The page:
• […] to introduce you to the work of my friend, Pauline Stevens, based in Austin, TX. I met Pauline at Photomuse last November and became a big fan of her work. She has an eye for capturing the essence of a […]ReplyCancel

FL:R

Pumpkin Soup & Chanterelles

After a rather calm and easy-going Summer, the last quarter of 2011 is turning out to be a rather hectic one, as I find myself hustling to wrap up the year before the holidays arrive. Fall has, so far, been full of trips, projects, new clients and challenges, all of which I love and thrive on, but which have also taken me away from blogging as frequently as I would have liked. I hope to make it up to you as best as I can in the coming weeks. I’m off to Austin on Sunday to spend a week immersed in photography with Penny, Scott and Lynn, and while there’s not likely to be many recipes coming out of that, I do plan on sharing a couple of snippets and images through the week, schedule-permitting. It’s going to be intense and fun, and my first time in Austin. I can’t wait.

Also, I’d like to take the chance to thank Saveur for featuring this blog as one of their “Sites We Love” profiles, as well as the UK’s Fork Magazine for including me in their blog round-up for their Christmas issue. If you’re here because of these recommendations, welcome, and I hope you stay a while!

Chanterelles and Thyme

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  • Stunning, D. I can’t get enough chanterelles and pumpkins in my life these days.. 🙂ReplyCancel

  • Hi Danielle. I discovered your blog a little while ago and I have been looking forward to your next post.
    I have been drooling over the wonderful food you feature here but I LOVE this dish. The buttered chanterelles are the cherry on top. This is my kind of comfort food!ReplyCancel

  • Oh how marvellous! Two of my favourite things in one bowl: pumpkin and chanterelles! The photos are just gorgeous too 🙂ReplyCancel

  • I just cooked some chanterelles, but ended up using them with some pasta, in a soup they would be wonderful.

    I love baking butternut squash with some shallots as a side dish to meat, delicious!

    I just looked through your portfolio and recognized Chad, a sous chef I used to work with, small world. And is it the pie ranch in one of the photos?

    Loved the close up with the thyme, the colors are so vibrant.ReplyCancel

  • beautiful Danielle 🙂 I too have my socks, fleece and a cup of chai hehe. Have so much fun with Penny! Jealous.ReplyCancel

  • Gorgeous post! The soup looks warming and delicious- perfect even for the Thanksgiving table. I always include a squash or pumpkin soup on Thanksgiving as an easy side that can be kept warm on the stove top or in the crock pot.ReplyCancel

  • My two favourite Autumn foods, squash and chanterelles! I used the same ingredients to make a risotto, prepare the chanterelles as you did, make the risotto in the usual fashion whilst roasting the squash (called courge here in Provence) with garlic olive oil and some wild thyme. Add to risotto and top with chanterelles and some chopped parsley, delicieux if I say so myself!ReplyCancel

  • It looks like you made excellent use of your pumpkin. Delicious. Enjoy your class.ReplyCancel

  • This looks just divine! It’s definitely going on my (ever-growing) list of soups to make this winter.ReplyCancel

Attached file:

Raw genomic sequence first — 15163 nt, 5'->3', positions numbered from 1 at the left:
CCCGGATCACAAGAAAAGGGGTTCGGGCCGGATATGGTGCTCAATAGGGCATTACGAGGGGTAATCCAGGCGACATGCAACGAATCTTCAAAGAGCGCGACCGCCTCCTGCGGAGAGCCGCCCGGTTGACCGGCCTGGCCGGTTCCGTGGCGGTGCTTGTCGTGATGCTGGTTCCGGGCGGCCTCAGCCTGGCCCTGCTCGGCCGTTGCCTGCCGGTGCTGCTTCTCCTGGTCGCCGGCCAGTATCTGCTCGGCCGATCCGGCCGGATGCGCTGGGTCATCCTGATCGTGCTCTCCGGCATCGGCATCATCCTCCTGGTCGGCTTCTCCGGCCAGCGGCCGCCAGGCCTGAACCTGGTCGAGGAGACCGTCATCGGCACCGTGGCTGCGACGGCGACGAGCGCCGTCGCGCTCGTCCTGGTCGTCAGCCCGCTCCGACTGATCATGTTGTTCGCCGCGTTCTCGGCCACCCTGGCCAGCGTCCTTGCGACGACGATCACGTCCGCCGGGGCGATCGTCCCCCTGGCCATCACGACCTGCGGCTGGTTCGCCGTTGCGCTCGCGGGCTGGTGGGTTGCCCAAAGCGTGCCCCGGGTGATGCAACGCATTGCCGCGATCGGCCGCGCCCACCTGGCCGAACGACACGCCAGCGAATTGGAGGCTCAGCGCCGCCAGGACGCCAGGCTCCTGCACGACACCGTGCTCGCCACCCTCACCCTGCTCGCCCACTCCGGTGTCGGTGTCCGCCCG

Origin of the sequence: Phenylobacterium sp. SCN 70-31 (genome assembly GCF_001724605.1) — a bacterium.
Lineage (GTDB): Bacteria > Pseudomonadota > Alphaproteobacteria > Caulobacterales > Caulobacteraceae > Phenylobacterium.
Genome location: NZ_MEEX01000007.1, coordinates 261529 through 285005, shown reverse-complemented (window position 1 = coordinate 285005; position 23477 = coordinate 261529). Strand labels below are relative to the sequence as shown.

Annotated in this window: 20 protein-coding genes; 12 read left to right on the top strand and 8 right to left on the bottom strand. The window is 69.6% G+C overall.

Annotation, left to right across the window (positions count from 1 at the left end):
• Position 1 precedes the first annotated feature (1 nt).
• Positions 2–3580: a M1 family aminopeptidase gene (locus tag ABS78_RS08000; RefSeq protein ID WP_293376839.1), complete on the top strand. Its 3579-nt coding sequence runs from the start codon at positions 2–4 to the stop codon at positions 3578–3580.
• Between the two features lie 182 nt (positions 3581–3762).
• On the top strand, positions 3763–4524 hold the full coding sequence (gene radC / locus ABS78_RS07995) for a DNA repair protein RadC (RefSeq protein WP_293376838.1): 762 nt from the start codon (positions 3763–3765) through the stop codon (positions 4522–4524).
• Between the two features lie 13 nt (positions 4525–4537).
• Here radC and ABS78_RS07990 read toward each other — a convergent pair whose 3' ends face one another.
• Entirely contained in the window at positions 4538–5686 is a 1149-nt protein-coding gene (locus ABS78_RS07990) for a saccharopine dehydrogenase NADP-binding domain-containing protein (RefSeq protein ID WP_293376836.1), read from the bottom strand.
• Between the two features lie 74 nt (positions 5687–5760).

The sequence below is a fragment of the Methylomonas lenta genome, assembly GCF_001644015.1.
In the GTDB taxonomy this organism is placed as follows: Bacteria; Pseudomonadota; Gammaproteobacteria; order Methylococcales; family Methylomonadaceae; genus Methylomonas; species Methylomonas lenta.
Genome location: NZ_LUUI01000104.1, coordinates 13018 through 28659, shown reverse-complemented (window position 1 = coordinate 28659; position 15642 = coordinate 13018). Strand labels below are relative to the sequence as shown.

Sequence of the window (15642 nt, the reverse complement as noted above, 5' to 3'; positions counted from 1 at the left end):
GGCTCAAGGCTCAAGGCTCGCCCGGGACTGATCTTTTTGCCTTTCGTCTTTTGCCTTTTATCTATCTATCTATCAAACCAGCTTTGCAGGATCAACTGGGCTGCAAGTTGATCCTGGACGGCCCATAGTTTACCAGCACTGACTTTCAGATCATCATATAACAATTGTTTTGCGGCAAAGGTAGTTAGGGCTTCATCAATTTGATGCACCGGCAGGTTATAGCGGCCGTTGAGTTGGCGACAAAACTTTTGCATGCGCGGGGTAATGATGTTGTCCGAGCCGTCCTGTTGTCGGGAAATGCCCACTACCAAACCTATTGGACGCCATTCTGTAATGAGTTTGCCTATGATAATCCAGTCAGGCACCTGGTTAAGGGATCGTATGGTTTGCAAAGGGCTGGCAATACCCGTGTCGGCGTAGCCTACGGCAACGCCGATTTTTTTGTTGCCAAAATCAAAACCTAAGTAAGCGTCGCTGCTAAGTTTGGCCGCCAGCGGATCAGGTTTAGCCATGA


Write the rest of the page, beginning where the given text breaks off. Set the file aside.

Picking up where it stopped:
• This recipe looks delicious and your pictures are beautiful! I really like the addition of the Chanterelles. I think you’ll enjoy my spiced pumpkin soup… check it out: http://bit.ly/spicedpumpkinsoup

    Thanks!ReplyCancel

  • I love pumpkin soup and I adore chanterelles. I will surely make this soup, so conforting! Italy ahs turned gray and cold, too, so nothing would be better that this soup for lunch these days.ReplyCancel

  • Meg Finn

    How stunning! Found your blog via the excellent turkey post.
    Have a lovely weekend,
    MegReplyCancel

  • This is stunning. Adding it to my recipe queue. @Angela, I like the idea for risotto.ReplyCancel

  • […] Pumpkin soup w/Buttered Chanterelles […]ReplyCancel

  • I love turning pumpkins and squash into soup – but with buttered chanterelles?? Wowzers! Your photos are gorgeous too. Just lovely.ReplyCancel

  • What a delicious look dish! Id never really thought of the mushroom and pumpkin/ squash combination before! I love the way squash and roasted tomatoes go together sooo much – but they’re not a very seasonal combo so I think I might need to give this a try! Lovely, lovely site – I was raised in Berkeley and miss the Bay Area sooo much!ReplyCancel

  • This looks delicious and comforting, awesome photos!ReplyCancel

  • This looks absolutely divine. I am so glad I found this before Thanksgiving, as it will definitely find a place on the dinner table! Thank you for the inspiration and the outstanding photography.ReplyCancel

  • […] Pumpkin Soup with Buttered Chanterelles […]ReplyCancel

  • Looks like delicious comfort food for fall! Great photos!ReplyCancel

  • […] had pumpkin soup topped with buttered chanterelle mushrooms and cream biscuits for our starter. If you’ve never had cream biscuits, I implore you to […]ReplyCancel

  • Wow those pictures just made me hungry for some tummy-warming soup!ReplyCancel

  • Julia A

    Great recipe! I am sure it goes well with Acme’s Pan Epi 🙂 I miss their bread…ReplyCancel

  • Stunning! I stumbled across your blog about 2 weeks ago. Now it’s my drug. Thanks for sharing this!ReplyCancel

  • Pei